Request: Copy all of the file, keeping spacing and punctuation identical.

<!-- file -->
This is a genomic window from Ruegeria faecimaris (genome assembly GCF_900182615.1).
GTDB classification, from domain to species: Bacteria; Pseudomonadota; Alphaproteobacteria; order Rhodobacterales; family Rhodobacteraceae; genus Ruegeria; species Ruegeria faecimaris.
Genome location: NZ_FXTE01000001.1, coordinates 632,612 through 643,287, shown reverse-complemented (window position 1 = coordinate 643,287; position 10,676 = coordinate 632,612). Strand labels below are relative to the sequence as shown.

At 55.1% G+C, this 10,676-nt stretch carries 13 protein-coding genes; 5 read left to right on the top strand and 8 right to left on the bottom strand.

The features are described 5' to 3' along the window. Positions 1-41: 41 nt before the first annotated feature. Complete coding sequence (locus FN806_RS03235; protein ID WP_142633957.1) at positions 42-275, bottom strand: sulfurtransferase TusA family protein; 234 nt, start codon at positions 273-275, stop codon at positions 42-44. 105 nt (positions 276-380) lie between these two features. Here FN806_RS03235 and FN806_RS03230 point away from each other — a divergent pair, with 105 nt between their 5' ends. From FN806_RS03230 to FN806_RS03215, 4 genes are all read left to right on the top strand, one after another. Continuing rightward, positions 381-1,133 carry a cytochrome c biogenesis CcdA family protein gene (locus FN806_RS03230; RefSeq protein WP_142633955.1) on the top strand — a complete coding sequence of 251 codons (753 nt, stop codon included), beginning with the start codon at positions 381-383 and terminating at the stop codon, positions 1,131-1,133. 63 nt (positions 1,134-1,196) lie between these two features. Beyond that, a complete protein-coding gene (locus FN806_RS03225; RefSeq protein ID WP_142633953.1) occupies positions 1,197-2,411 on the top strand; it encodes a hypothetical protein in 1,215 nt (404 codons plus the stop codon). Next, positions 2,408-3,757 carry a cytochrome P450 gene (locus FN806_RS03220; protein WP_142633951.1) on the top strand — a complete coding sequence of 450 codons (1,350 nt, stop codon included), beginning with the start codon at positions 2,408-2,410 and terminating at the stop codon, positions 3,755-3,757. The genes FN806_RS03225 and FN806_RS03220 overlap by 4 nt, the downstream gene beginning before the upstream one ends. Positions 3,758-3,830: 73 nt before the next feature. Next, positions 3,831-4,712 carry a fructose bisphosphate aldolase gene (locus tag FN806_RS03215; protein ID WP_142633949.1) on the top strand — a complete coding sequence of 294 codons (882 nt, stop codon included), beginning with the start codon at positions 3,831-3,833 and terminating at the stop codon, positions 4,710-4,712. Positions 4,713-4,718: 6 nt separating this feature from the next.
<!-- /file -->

This is a genomic window from Ruegeria faecimaris (genome assembly GCF_900182615.1).
GTDB classification, from domain to species: Bacteria; Pseudomonadota; Alphaproteobacteria; order Rhodobacterales; family Rhodobacteraceae; genus Ruegeria; species Ruegeria faecimaris.
Genome location: NZ_FXTE01000001.1, coordinates 632,612 through 643,287, shown reverse-complemented (window position 1 = coordinate 643,287; position 10,676 = coordinate 632,612). Strand labels below are relative to the sequence as shown.

At 55.1% G+C, this 10,676-nt stretch carries 13 protein-coding genes; 5 read left to right on the top strand and 8 right to left on the bottom strand.

The features are described 5' to 3' along the window. Positions 1-41: 41 nt before the first annotated feature. Complete coding sequence (locus FN806_RS03235; protein ID WP_142633957.1) at positions 42-275, bottom strand: sulfurtransferase TusA family protein; 234 nt, start codon at positions 273-275, stop codon at positions 42-44. 105 nt (positions 276-380) lie between these two features. Here FN806_RS03235 and FN806_RS03230 point away from each other — a divergent pair, with 105 nt between their 5' ends. From FN806_RS03230 to FN806_RS03215, 4 genes are all read left to right on the top strand, one after another. Continuing rightward, positions 381-1,133 carry a cytochrome c biogenesis CcdA family protein gene (locus FN806_RS03230; RefSeq protein WP_142633955.1) on the top strand — a complete coding sequence of 251 codons (753 nt, stop codon included), beginning with the start codon at positions 381-383 and terminating at the stop codon, positions 1,131-1,133. 63 nt (positions 1,134-1,196) lie between these two features. Beyond that, a complete protein-coding gene (locus FN806_RS03225; RefSeq protein ID WP_142633953.1) occupies positions 1,197-2,411 on the top strand; it encodes a hypothetical protein in 1,215 nt (404 codons plus the stop codon). Next, positions 2,408-3,757 carry a cytochrome P450 gene (locus FN806_RS03220; protein WP_142633951.1) on the top strand — a complete coding sequence of 450 codons (1,350 nt, stop codon included), beginning with the start codon at positions 2,408-2,410 and terminating at the stop codon, positions 3,755-3,757. The genes FN806_RS03225 and FN806_RS03220 overlap by 4 nt, the downstream gene beginning before the upstream one ends. Positions 3,758-3,830: 73 nt before the next feature. Next, positions 3,831-4,712 carry a fructose bisphosphate aldolase gene (locus tag FN806_RS03215; protein ID WP_142633949.1) on the top strand — a complete coding sequence of 294 codons (882 nt, stop codon included), beginning with the start codon at positions 3,831-3,833 and terminating at the stop codon, positions 4,710-4,712. Positions 4,713-4,718: 6 nt separating this feature from the next.